14. Jul 18 o'clock
#2 Resonanzen - Eigentum & Rechtmäßigkeit Teil 1
Brenna Bhandar (Eigentumswissenschaftlerin and Rechtstheoretikerin) and Hannah Vögele (Feministische Eigentumswissenschaftlerin)
"To the will of the spirits stronger than we"

The accompanying series of talks "#Resonances", curated by Nikola Hartl, is dedicated to one focus of the Triennale Kleinplastik in the midst of each exhibition at the Alte Kelter Fellbach. At #2 Resonances on Thursday and Friday, 14 and 15 July 2022, the focus will be on the themes of ownership and legality. Admission is free.

On Thursday 14 July 2022, there will be a conversation with Brenna Bhandar and Hannah Vögele in English. To what extent were land attribution and the resulting claims to ownership implemented in their legal form with racist methods of dispossession, thus creating a subjectivity of power and entitlement thinking that continues to shape Western superior thinking about property and ownership to this day? What are "cultures of property", what are their legal foundations and what impact do they have on contemporary societies and in relation to (German) colonialism and also settler policy?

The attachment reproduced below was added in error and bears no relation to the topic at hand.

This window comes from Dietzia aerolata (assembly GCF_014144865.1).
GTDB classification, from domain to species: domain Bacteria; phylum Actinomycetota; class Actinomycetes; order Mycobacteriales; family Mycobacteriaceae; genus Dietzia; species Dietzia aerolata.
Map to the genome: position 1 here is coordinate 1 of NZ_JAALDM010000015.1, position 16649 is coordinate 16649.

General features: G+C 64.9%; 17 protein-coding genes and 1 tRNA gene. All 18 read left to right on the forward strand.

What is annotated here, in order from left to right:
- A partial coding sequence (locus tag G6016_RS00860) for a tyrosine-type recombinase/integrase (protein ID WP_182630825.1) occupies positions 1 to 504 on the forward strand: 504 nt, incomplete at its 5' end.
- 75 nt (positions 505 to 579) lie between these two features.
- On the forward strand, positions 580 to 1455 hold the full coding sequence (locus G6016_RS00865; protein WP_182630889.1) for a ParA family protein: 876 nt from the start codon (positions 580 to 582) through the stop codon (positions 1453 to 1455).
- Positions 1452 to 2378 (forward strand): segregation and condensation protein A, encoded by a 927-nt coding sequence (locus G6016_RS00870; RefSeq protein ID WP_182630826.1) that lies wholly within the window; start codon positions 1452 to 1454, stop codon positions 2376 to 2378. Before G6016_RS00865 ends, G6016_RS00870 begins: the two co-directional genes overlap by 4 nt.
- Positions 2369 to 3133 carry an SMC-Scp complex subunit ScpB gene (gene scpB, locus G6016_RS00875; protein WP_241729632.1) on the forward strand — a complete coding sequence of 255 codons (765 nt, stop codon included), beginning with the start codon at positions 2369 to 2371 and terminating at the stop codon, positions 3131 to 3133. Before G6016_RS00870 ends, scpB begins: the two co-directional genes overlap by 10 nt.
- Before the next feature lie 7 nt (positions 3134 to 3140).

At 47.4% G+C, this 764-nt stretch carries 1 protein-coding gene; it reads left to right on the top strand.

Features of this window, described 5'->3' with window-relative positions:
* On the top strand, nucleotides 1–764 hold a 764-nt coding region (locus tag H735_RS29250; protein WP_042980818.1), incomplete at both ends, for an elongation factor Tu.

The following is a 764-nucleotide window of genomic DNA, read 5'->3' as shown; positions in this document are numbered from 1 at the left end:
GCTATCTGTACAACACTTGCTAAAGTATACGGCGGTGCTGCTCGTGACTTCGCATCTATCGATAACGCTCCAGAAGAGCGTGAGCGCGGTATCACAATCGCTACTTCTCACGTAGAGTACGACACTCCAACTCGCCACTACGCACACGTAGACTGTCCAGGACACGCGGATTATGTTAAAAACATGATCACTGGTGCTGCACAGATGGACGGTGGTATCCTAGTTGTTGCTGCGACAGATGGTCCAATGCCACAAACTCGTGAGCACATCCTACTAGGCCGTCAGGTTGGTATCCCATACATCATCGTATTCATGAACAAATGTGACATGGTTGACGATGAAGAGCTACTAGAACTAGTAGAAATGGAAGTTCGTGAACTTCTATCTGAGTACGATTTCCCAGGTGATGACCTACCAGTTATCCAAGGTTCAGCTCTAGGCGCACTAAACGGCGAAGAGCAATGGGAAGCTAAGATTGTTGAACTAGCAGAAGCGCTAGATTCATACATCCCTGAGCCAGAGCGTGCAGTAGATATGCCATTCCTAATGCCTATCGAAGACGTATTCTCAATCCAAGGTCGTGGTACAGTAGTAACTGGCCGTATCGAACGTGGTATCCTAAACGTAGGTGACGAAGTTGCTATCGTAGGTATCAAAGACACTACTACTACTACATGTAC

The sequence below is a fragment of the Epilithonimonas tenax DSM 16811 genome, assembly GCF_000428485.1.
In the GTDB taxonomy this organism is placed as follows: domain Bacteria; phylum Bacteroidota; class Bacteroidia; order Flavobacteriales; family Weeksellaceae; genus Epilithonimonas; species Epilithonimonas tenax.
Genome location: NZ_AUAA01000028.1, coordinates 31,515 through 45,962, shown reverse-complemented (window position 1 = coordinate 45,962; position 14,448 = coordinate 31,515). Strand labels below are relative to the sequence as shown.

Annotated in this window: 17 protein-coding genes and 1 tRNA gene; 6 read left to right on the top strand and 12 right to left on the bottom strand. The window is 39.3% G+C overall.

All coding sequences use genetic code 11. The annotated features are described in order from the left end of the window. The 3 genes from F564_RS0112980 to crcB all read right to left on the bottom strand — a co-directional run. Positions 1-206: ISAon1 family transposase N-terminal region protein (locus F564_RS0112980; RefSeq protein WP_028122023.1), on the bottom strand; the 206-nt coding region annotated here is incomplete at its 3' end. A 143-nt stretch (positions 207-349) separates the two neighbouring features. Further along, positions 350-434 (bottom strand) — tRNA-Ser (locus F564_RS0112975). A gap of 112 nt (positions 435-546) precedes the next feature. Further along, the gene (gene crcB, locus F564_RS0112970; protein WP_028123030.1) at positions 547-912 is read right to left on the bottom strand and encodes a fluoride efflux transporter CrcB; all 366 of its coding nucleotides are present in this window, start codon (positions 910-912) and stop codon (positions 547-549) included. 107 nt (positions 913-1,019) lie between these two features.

Brenna Bhandar is Reader in Law and Critical Theory at SOAS University of London, where her research addresses property law, indigenous land rights, and post-colonial and feminist legal theory. In her publication Colonial Lives of Property (Duke University Press, 2018) Bhandar examines how modern property law contributes to the formation of racial subjects in settler colonies and to the development of racial capitalism bringing together legal and social theories. Brenna has published widely in the areas of critical legal theory, sovereignty and indigenous rights, contemporary disputes over ownership and property rights, amongst other themes. Brenna takes a fundamentally transdisciplinary approach to her research, and draws upon critical race and feminist theory, critical indigenous studies scholarship, post-colonial theory, political philosophy and legal history. She is co-editor with Jon Goldberg-Hiller of Plastic Materialities: Politics, Legality and Metamorphosis in the Work of Catherine Malabou (Duke University Press, 2015) and, with Rafeef Ziadah, the forthcoming Revolutionary Feminisms: Conversations on Collective Action and Radical Thought (Verso, 2020).

Hannah Vögele is a political theorist and is currently pursuing a PhD at the University of Brighton with a theoretical-historical thesis on modern property relations. She lives in Berlin and works and organizes on (queer) feminism, colonial continuities, and state critique, among other topics. Her dissertation explores how modern property materializes in and through our (gendered, sexualized, and racialized) relations to others, to ourselves, and to our bodies. To do so, she examines the continuities of historical property regimes, particularly in the German context. As a political project and not just an intellectual exercise, this has implications for an understanding of combating violent relations today, such as for feminist struggles against sexualized violence or for bodily self-determination.